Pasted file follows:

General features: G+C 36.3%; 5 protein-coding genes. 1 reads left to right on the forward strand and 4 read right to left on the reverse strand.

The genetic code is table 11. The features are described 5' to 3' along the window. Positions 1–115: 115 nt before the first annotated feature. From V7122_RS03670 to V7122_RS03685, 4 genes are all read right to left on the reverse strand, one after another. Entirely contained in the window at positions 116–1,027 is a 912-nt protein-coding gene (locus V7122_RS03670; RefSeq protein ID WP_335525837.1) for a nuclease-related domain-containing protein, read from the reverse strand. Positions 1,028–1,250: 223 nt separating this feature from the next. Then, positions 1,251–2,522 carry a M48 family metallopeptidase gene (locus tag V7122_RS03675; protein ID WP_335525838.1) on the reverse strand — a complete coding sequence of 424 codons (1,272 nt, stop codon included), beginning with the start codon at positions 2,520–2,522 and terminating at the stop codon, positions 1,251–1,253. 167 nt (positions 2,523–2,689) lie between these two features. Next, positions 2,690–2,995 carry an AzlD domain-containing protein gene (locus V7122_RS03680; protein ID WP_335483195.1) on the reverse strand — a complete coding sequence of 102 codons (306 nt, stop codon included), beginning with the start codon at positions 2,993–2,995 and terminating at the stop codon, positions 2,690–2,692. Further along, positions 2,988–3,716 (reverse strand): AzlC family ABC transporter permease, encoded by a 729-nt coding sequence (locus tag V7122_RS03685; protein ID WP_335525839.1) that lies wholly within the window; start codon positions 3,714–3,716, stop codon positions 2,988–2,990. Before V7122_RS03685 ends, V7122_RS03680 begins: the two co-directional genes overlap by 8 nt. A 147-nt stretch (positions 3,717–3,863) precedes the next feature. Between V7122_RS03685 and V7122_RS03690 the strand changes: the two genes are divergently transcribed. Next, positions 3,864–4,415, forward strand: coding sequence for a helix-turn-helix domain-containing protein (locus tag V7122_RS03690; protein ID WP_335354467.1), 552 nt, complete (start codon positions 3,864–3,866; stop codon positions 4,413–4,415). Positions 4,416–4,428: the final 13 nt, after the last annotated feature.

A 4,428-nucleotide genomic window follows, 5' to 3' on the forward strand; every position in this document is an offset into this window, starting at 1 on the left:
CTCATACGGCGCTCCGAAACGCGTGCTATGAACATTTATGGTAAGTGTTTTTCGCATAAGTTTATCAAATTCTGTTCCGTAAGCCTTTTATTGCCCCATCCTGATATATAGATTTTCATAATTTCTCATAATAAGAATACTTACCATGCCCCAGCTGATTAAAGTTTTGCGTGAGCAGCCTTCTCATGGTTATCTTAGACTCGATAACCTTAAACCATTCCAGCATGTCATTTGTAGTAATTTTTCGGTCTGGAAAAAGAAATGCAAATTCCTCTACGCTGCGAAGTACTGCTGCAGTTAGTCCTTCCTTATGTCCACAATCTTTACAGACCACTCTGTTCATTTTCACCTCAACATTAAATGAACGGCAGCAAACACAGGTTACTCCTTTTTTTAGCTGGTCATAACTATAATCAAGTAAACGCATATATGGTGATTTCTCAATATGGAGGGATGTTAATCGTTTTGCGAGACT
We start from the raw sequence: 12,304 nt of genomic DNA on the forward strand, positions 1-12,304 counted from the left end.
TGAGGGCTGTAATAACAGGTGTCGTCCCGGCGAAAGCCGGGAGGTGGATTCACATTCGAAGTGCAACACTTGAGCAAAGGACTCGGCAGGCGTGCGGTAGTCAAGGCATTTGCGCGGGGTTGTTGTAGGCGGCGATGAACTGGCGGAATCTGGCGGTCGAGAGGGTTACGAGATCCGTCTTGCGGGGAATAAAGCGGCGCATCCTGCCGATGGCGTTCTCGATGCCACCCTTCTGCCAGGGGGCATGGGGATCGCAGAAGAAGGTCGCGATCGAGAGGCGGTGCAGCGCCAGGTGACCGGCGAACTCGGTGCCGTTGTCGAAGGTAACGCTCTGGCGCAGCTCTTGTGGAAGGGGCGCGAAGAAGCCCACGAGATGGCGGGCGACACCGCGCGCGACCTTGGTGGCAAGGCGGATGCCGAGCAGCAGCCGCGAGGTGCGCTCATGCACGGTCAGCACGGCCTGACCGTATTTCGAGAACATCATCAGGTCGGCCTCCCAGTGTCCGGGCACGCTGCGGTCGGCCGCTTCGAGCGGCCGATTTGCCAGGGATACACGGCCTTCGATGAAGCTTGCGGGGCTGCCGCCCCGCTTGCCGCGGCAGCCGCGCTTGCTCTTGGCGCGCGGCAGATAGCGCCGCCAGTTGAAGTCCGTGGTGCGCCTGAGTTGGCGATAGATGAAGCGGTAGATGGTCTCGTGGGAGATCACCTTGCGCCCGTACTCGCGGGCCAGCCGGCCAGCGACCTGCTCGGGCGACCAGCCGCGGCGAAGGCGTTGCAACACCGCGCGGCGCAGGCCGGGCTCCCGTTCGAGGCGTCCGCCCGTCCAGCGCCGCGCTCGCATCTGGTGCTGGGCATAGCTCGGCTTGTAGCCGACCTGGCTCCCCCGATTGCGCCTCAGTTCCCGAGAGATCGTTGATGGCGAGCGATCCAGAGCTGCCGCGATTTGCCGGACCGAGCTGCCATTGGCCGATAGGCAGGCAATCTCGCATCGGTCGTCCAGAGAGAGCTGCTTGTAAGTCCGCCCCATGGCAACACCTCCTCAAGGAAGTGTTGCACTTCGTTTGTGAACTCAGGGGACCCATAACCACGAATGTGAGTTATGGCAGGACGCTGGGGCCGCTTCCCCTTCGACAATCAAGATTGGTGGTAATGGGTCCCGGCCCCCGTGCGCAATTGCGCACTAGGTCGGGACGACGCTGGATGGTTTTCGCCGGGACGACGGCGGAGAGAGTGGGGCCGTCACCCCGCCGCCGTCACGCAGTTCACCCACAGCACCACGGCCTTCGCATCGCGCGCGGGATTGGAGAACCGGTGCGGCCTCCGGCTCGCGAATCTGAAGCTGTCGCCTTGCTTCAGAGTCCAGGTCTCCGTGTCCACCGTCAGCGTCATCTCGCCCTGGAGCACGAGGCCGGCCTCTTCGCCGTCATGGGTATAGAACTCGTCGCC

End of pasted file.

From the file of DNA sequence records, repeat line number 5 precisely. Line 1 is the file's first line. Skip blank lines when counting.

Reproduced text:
We start from the raw sequence: 12,304 nt of genomic DNA on the forward strand, positions 1-12,304 counted from the left end.